Taro is a mildly sweet, very starchy tuber often used in Asian desserts. Its light, nutty flavor works especially well in ice cream and cooking it releases so much starch that your ice cream won't need any eggs.
2 tablespoons unsalted butter
2/3 pound grated taro (about 2 cups, packed)
2 cups heavy cream
14 ounces can coconut milk
3/4 cup sugar
3/4 teaspoon kosher salt
In a heavy-bottomed medium saucepan, melt butter on medium heat. When butter has melted completely and foam has subsided, increase heat to high and add taro. Stir to coat with butter and cook until the taro turns slightly translucent, begins to color at the edges, and reduces in volume to a soft, starchy lump, about 5 minutes.
Use a wooden spoon to scrape any starchy bits off the bottom of the saucepan, then stir in cream, coconut milk, and sugar. Bring to a simmer and then reduce to very low heat. Cover and cook until taro is completely soft, about 20 minutes.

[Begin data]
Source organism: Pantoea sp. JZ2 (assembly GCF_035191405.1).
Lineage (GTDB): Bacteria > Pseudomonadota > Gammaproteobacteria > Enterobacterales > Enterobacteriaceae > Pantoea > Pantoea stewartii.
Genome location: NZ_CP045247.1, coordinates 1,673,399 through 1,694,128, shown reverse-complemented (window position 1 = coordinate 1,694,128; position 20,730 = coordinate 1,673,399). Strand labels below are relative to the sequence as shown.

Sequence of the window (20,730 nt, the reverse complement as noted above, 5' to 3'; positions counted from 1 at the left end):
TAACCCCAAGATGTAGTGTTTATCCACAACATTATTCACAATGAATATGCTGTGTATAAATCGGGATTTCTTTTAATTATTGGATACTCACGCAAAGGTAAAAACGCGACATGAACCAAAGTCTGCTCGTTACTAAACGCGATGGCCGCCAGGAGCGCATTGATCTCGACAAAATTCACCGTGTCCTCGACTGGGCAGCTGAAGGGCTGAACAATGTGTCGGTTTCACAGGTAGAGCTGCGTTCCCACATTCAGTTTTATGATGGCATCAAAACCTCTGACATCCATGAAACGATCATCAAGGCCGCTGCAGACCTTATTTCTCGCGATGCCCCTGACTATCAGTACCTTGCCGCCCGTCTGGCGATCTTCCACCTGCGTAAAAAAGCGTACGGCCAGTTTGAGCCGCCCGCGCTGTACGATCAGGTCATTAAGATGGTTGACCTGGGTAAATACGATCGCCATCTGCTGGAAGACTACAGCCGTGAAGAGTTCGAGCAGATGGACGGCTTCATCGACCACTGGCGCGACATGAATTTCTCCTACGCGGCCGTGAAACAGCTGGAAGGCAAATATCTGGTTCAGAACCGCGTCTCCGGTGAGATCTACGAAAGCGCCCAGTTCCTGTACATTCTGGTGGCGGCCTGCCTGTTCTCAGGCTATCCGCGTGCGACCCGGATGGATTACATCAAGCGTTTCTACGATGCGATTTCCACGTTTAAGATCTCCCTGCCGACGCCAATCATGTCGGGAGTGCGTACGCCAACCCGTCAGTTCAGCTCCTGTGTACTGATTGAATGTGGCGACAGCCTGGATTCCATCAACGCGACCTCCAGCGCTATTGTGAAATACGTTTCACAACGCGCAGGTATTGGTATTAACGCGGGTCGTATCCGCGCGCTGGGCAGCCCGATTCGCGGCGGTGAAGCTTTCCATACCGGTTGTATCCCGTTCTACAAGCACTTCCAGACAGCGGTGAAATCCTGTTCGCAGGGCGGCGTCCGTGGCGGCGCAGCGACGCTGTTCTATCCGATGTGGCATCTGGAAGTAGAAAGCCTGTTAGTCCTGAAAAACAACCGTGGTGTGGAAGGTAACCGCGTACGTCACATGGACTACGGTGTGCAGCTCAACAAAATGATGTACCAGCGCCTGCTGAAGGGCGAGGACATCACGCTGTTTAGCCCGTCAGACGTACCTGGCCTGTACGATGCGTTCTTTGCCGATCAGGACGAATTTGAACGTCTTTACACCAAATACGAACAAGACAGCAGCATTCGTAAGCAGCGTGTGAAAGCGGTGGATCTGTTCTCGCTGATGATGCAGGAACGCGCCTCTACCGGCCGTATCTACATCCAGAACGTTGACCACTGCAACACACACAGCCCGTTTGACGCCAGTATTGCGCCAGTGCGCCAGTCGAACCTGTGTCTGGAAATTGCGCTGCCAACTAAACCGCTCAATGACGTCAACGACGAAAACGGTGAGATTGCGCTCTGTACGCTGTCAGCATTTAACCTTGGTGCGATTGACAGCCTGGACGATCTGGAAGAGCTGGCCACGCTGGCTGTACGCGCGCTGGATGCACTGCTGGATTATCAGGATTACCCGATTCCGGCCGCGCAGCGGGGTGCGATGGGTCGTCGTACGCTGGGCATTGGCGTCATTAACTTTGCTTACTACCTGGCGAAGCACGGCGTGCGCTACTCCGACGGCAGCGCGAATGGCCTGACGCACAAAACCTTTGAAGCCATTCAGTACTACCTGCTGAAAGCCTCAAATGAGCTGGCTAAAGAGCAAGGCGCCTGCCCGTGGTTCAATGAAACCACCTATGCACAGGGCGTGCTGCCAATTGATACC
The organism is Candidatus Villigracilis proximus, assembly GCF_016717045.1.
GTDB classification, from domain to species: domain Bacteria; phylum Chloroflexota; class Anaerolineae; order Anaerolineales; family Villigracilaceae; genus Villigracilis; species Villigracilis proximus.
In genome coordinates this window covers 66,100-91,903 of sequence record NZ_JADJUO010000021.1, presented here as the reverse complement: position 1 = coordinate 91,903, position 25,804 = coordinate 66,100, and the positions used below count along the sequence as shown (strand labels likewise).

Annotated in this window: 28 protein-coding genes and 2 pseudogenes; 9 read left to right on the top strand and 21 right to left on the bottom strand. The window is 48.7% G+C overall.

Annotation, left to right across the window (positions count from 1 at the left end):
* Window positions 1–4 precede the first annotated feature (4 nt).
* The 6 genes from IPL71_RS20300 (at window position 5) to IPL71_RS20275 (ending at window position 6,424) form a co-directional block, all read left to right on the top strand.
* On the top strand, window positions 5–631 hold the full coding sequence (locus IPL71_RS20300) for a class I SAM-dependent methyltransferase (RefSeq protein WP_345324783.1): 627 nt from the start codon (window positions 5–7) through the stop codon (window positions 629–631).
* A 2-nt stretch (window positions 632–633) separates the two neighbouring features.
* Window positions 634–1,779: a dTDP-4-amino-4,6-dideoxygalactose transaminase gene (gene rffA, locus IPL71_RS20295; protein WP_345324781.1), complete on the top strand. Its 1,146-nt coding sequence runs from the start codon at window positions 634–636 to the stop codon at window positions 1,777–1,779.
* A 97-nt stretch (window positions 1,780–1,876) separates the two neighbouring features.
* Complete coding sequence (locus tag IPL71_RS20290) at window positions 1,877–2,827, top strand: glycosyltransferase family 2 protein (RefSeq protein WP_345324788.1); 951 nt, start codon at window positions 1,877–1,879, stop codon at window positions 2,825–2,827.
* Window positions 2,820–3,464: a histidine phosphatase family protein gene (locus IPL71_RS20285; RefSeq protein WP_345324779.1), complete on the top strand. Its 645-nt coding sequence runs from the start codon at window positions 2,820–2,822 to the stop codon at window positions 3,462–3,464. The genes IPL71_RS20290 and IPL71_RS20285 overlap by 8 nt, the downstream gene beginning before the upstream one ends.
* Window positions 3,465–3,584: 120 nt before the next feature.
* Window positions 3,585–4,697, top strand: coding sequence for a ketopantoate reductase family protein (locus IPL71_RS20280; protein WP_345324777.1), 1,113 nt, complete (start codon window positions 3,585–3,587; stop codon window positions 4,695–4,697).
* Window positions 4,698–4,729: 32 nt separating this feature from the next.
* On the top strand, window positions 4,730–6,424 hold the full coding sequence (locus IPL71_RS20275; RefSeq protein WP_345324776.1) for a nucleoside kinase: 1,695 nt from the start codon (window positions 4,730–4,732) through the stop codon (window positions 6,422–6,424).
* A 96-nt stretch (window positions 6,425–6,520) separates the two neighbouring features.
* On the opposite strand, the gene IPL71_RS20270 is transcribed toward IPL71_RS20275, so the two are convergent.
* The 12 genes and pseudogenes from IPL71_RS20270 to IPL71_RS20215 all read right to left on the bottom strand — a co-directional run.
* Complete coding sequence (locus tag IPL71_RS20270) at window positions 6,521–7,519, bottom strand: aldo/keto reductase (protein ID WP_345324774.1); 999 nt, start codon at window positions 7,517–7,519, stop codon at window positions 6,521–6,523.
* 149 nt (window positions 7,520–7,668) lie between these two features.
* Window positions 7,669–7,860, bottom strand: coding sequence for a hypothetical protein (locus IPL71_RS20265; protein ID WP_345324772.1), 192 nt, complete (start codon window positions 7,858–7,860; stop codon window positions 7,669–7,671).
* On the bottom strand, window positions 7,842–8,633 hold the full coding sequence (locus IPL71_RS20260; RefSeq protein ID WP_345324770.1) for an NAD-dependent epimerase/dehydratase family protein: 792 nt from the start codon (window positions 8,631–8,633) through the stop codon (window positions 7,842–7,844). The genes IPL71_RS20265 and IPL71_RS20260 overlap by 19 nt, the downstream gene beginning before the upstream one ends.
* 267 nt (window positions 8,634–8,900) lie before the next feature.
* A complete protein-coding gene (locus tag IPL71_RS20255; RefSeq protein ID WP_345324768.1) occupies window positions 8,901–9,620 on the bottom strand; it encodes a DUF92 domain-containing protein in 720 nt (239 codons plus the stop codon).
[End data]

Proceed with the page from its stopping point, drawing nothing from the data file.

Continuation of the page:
Transfer dairy mixture to a blender and carefully purée on high speed until very smooth, about 30 seconds. (To keep blender top from popping off, remove the plastic knob in the center of the lid and cover with a paper towel folded over several times.) Pour through a strainer into an airtight container, add salt to taste, and chill in refrigerator until very cold, at least 4 hours.
When ice cream base is cold, transfer to ice cream maker and churn according to manufacturer's instructions. Transfer ice cream to airtight container and chill in freezer at least 6 hours before serving. Let ice cream sit on counter for 5 minutes before scooping.
Ice cream maker, blender
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|Nutrition Facts (per serving)|
|Amount per serving|
|% Daily Value*|
|Total Fat 35g||45%|
|Saturated Fat 25g||124%|
|Total Carbohydrate 35g||13%|
|Dietary Fiber 2g||7%|
|Total Sugars 21g|
|Vitamin C 3mg||14%|
|*The % Daily Value (DV) tells you how much a nutrient in a food serving contributes to a daily diet. 2,000 calories a day is used for general nutrition advice.|